The date has come, and passed! Me, Jonas and Johan are at the Music Hack Day in London like we planned last time. We continued working on PartySaver [Read about iterations #1, #2, and #3] and focused on two major additions: a Deezer app and a connection to Philips HUE lamps.
The architecture of PartySaver separates the player app from the party functionalities. Meaning it was pretty simple to create a Deezer app since we already had a Spotify app. (actually, it required quite some refactoring since this is hackathon code :P)
Integrating Philips HUE proved to be quite easy, but also disappointing at the same time. The idea was to take the dominant color from the artist wallpapers and just set the lights to that color. First we noticed that the dominant color was actually most often a shade of gray. The second surprise was how lacking the lights are in the color spectrum. If you don’t send a color it can handle, it will grab the “nearest” thing which is not the nearest color as I’d imagine it (different hue basically) but instead it gets whitened.
The image above shows a CIE color chart, and the little green triangle inside it is what Philips HUE can handle. Not much in the blue/green/yellow space… Next hack I’ll try to find a better color matching algorithm than the built in one.
Oh, a small improvement we made is that to find a party you just go to partysaver.se and it’ll check for parties within your wifi (actually, your public IP).
Next time we’ll also try to create the “standard” party functionality: party queue manager for party guests.
Update 2013-12-12: There’s a video of our presentation on YouTube. Also, we’ve talked to Deezer yesterday and are aiming at releasing PartySaver on their platform hopefully before Christmas (i.e. next week!)
About 8 months ago me and my friend Jocke did a screensaver for Spotify, based on an idea I had blogged about earlier. The main idea circles around the web player version of Spotify, because it’s the only way we’ve figured out how to do full screen apps. Our last attempt was a bit of a failure, because nothing was animating (which makes for a really bad screensaver). So during Way Out West I gave it another try, this time with Johan and Jonas who I’ve made Spelkalendern with.
Early we concluded that web app was the only way, again. So we changed our bookmarklet into a Chrome extension. As a little cute trick, the Chrome extension automatically adds a “hack” button to the page when you visit the player. When clicked it opens our app and hacks the iframe around it to allow fullscreen.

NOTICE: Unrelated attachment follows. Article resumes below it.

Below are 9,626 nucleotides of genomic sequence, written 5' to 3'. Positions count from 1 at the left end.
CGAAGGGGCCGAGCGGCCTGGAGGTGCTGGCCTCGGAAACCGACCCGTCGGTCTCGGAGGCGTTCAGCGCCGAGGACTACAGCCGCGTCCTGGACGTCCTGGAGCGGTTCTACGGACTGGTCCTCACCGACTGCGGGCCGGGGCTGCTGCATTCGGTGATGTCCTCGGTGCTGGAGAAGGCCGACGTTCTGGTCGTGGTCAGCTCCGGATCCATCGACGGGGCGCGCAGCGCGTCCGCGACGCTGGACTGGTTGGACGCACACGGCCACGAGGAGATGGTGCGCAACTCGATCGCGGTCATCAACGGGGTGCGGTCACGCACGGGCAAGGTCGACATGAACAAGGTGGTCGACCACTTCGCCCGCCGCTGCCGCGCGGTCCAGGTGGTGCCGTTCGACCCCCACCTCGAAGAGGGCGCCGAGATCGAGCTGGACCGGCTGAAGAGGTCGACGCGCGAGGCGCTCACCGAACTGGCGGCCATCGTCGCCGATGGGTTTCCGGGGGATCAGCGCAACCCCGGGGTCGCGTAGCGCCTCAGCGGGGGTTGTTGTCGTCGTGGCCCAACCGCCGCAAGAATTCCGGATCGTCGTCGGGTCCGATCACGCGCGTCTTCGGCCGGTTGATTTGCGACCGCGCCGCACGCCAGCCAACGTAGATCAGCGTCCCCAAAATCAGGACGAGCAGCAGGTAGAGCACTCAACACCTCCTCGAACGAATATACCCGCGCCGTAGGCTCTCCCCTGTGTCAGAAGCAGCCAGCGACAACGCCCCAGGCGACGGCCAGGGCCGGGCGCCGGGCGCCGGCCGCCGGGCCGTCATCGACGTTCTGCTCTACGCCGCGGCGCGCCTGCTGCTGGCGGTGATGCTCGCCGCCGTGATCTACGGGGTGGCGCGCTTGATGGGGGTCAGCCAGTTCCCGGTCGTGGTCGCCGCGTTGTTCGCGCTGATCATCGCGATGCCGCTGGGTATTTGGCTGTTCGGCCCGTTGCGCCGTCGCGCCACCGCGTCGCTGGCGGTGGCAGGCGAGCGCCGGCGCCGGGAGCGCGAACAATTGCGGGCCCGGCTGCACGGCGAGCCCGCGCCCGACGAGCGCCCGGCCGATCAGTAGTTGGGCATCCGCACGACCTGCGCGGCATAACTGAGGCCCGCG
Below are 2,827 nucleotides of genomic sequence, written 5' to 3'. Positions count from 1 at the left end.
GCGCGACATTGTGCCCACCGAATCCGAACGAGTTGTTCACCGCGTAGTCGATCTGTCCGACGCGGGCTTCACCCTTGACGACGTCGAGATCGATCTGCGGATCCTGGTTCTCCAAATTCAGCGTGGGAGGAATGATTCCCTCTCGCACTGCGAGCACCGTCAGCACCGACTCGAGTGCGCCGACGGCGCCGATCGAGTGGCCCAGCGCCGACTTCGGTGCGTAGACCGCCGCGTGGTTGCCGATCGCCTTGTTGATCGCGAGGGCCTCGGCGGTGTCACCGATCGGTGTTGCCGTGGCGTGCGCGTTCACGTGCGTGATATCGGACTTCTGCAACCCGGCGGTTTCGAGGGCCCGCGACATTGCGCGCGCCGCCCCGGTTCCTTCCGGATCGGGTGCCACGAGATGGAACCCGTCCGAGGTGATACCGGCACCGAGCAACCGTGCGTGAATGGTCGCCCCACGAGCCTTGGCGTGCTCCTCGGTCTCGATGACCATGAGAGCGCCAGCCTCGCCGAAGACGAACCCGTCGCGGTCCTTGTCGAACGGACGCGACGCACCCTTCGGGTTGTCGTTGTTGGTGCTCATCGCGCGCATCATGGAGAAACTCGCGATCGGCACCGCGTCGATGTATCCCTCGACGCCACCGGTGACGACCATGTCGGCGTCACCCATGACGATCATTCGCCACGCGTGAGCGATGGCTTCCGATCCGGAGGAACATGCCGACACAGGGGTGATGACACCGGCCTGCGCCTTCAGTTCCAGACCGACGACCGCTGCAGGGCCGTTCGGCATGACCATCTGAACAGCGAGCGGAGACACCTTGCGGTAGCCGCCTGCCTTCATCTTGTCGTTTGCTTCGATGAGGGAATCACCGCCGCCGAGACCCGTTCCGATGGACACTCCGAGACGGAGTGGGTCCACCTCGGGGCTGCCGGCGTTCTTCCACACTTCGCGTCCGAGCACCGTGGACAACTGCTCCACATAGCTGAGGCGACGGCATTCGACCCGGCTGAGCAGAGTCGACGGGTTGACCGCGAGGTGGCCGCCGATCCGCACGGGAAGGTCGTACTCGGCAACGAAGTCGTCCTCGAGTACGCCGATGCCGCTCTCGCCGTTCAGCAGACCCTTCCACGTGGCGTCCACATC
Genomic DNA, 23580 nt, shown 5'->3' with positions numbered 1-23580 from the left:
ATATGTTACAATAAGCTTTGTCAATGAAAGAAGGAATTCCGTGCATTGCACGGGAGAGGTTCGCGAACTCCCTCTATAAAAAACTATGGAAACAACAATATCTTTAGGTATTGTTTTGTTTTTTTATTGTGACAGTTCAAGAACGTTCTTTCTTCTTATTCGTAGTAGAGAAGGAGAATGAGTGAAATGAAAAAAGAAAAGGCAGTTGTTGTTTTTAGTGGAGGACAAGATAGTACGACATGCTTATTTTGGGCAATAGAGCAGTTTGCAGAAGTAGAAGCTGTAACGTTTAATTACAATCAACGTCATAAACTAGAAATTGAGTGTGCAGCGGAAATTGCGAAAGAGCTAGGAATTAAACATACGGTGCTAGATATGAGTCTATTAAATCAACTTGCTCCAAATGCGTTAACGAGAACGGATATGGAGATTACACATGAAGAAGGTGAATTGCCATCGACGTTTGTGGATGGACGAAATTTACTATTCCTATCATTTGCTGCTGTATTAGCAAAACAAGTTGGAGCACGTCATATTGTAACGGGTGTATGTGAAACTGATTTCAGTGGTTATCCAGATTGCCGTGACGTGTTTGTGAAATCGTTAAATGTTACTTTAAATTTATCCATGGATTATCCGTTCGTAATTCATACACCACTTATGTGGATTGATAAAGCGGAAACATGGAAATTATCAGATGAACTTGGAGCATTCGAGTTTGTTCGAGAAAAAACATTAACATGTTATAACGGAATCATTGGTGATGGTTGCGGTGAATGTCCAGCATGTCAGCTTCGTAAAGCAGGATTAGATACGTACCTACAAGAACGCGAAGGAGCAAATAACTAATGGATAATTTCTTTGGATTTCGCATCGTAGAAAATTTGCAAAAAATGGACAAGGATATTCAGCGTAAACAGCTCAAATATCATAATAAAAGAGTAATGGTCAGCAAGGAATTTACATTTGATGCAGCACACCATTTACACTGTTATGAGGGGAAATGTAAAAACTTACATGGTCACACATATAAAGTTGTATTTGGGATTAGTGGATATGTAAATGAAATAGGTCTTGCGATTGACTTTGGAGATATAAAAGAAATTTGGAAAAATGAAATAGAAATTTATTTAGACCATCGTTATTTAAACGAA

We really should change it to allow any app to go fullscreen. Hmmm…
We had one small problem though. The app SDK for the web player was no longer supported! It took a few hours to hack around it but we were able to solve it by changing the local server a bit.
Last time we mucked around with WebGL and that slowed us down. So this time it was simple HTML and CSS for the styling. We went with a clean look that’s very appealing. Using a service to get cool desktop sized artist photos and then the regular album art of the upcoming songs.
Since it was coded very modular, we could have a view to show various playlists to start with but we could also visualize anything you’re playing (like search results or just start playing inside some artist page). This was useful at my party last weekend.
There’s several ways to play Spotify music: Spotify players (Win, Mac, iOS, etc), Spotify web player, and libspotify. We opted for the web player, but a developer edition which supports apps. We quickly noticed the apps aren’t allowed to run in fullscreen! So we created a bookmarklet that “hacks” the player to allow fullscreen apps.
Then I focused on the new 1.0 API to get the users playlists, and then the tracks from that playlist. While Jocke spent most of his time on WebGL and three.js so we could have the cover arts in a 3D mosaic that would animate and move. Sadly, we never got that far. Regardless, it went pretty good and we’re happy – so we’re going to try a CSS3 version. If we make it, we might even have a sponsor for a real screensaver. The question is, how should it be done?
I run a small media computer on my TV and often have Spotify running. The problem is that the screen gets burned in if I don’t have a screensaver, but if I have a screensaver on I can’t see the name of the song playing.
So the simple idea would be a neat screensaver that shows the current playing track. A bonus would be to show the album cover and next track, and follow the beat. As it would be a third-party application the easiest way would be to parse the artist and song title from Spotify’s Window title.
By using Gracenote it could show the album cover and lyrics, but probably not feasible for a free screensaver.
The hardest part would be inventing a cool or fun enough visualization. Maybe a self playing game, like Tetris, Audiosurf, Pong or Snake? A Rubicks cube solving itself? Maybe a nice fish tank? Or random particle effects? What would you like to see as the visualization?